Following India’s meek surrender in the second Twenty20 International against New Zealand in Rajkot, questions have been raised over Mahendra Singh Dhoni’s utility and effectiveness in the game’s shortest format. Newspapers on Monday (November 6) also shed light on Dhoni’s declining shot-making prowess that often haunts India in T20Is.

Colin Munro, who hit a swashbuckling hundred in the second T20I, could be one of the hot picks in the upcoming Indian Premier League auction due to his unorthodox hitting abilities and effective medium-pace bowling.

Down Under, Stuart Broad has urged his teammates to look the Australians in the eye, and meet fire with fire.

MS Dhoni’s declining shot-making prowess raises questions about his T20I selection (Firstpost)
The strange saga of Mahendra Singh Dhoni alternatively called Captain Cool, the Best Finisher, Sixer King or the Man with the Midas Touch. In a day and age when audiences in India accord a cricketer with a status that can be equated to a demi-god, Dhoni was India’s Zeus. The ruler of Indian cricket. The most powerful batsman and captain who could overthrow records and establish his own legacy in the realm of the sport.

MS Dhoni should give chances to youngsters in T20 format, says VVS Laxman (The Indian Express)
“In T20s, MS Dhoni’s role is at No 4. He requires more time to get his eye in and then do the job. But today [Saturday] was a classical example because when Virat Kohli was batting, Dhoni had to give strike to Kohli. Kohli’s strike rate was 160, MS Dhoni’s strike rate was 80. That’s not good enough when India were chasing a mammoth total.”

Is MSD stretching it? (The Times of India)
The problem, however, is that Dhoni’s inability to force the pace, which could be a result of a combination of factors like his waning hitting powers especially against quality attacks and smart bowling from the Black Caps, made the target even more stiffer. After surviving a stumping chance off Ish Sodhi, he danced down the track to loft the leggie for his first six over long on. In the next over, he smashed the bowler for another maximum, but by then, he had consumed 20 balls for his 17, preferring to take singles when a few boundaries were mandatory.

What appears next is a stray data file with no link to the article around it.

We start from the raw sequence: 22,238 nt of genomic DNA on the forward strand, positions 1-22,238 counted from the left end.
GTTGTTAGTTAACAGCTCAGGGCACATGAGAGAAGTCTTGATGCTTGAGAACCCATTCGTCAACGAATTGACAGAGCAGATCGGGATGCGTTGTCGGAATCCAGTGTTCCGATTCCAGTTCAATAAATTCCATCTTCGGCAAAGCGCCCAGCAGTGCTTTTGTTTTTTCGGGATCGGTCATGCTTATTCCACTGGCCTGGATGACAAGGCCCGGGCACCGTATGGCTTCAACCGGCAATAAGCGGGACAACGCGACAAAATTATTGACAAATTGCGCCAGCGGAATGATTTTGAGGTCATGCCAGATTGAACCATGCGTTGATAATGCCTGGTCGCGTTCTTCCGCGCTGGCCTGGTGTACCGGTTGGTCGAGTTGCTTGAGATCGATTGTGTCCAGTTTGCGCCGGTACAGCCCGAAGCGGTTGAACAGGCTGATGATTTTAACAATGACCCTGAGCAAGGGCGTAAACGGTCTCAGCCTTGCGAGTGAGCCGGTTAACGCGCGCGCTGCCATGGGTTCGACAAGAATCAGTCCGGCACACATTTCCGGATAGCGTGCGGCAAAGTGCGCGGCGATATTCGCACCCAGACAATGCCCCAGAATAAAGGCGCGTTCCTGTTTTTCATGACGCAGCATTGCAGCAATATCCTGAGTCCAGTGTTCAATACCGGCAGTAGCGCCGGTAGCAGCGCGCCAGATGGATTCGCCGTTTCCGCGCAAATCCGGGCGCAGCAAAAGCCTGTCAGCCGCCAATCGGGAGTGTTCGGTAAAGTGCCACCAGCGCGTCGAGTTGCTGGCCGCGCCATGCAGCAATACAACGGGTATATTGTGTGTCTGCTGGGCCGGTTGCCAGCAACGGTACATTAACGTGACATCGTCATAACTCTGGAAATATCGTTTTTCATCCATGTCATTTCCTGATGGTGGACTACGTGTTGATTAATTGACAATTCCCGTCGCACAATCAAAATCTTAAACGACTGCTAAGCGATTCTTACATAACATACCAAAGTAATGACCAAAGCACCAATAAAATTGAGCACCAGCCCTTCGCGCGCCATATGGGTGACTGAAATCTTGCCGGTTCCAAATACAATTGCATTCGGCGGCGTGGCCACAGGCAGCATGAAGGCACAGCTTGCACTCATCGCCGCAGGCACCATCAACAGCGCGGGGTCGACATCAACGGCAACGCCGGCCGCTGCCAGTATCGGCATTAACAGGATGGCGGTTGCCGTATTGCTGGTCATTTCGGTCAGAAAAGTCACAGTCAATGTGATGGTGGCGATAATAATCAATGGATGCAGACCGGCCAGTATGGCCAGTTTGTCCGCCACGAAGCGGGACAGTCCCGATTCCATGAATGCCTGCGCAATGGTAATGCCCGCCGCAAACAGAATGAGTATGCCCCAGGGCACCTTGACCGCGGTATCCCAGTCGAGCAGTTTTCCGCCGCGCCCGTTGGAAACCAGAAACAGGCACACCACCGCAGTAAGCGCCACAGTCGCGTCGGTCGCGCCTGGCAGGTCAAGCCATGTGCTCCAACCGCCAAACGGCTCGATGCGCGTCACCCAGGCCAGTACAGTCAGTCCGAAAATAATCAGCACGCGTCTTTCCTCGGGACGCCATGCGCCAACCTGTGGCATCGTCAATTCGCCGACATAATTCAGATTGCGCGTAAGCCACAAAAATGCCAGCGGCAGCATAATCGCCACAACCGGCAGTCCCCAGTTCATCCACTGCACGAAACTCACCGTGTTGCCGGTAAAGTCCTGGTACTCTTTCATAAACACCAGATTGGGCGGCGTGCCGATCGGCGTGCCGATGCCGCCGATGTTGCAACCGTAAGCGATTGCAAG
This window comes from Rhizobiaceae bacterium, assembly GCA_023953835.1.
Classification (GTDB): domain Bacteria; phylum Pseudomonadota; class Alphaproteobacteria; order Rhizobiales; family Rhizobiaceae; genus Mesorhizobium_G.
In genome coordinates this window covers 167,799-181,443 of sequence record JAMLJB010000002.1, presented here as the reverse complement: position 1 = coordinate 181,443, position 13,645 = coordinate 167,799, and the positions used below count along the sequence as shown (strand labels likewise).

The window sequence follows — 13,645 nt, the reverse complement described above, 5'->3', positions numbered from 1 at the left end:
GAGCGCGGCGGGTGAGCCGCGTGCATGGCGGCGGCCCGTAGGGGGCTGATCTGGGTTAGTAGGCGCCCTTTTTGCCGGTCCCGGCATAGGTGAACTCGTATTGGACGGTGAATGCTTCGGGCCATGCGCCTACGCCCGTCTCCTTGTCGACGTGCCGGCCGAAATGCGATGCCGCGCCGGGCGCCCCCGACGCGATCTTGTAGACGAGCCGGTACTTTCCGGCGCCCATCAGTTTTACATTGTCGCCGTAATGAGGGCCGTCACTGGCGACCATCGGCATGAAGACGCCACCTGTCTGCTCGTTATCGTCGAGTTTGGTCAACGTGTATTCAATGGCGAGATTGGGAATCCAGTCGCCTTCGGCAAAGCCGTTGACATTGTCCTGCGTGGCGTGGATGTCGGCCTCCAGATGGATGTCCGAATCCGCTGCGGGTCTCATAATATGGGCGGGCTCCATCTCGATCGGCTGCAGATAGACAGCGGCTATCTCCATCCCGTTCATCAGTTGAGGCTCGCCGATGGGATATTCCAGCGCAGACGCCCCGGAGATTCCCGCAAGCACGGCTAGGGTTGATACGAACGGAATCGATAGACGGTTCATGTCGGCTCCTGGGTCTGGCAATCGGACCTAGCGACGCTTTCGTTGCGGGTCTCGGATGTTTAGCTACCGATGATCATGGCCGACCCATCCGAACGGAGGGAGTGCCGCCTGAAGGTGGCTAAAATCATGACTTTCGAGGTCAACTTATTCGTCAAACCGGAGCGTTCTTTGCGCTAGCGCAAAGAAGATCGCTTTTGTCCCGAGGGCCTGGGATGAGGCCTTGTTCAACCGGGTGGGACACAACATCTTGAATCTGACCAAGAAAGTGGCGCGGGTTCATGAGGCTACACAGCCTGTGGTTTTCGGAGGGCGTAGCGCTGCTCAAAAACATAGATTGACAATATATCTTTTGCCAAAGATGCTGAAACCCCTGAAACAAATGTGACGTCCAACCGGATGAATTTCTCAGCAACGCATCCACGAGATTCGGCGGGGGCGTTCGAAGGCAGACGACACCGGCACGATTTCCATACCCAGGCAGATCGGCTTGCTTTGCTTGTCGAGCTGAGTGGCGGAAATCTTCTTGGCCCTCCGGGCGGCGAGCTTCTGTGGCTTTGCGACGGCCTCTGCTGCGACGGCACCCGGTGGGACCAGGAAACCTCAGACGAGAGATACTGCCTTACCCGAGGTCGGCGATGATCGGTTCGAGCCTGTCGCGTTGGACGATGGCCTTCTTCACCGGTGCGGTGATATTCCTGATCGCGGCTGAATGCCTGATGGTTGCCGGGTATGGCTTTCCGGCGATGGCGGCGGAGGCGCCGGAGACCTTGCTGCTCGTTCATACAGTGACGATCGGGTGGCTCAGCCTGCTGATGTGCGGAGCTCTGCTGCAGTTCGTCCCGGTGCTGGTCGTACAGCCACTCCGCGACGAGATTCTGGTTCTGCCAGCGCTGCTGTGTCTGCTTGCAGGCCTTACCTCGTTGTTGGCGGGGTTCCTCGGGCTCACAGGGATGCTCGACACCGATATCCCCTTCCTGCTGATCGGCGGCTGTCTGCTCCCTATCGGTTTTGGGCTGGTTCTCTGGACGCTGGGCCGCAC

NZ opener could be a hot pick in IPL auctions (The Times of India)
One such analyst said Munro being a lefthanded opening batsman is a big advantage.“There are not many cricketers in modern day cricket who can strike the ball cleanly from the word go. He is fearless and Munro is known for his pyrotechnics. He will definitely be sought-after during the auction. I don’t know if he will be in the top five buys but he will certainly be a match-winner that every team wants,“ the analyst told TOI.

Black Caps Colin Munro and Ish Sodhi excel (New Zealand Herald)
The performances of Colin Munro and Ish Sodhi in New Zealand’s 40-run Twenty20 victory over India in Rajkot showed the value in persevering with them at international level. Both have been on the periphery of the Black Caps for years. Their contributions to level the current series demonstrated an ability to deliver match-winning performances.

When cricket comes to Sreesanth’s constituency (Sportstarlive)
The 34-year-old former India fast bowler — whose career choked following the IPL spot-fixing controversy in 2013 — will not be able to attend the first international cricket match in his constituency. The Greenfield International Stadium in Thiruvananthapuram is set to host the third and final T20I between India and New Zealand on Tuesday, thereby becoming the 50th international cricket venue in the country.

Anmolpreet Singh makes mark, picked up for Sri Lanka warm-up game (Hindustan Times)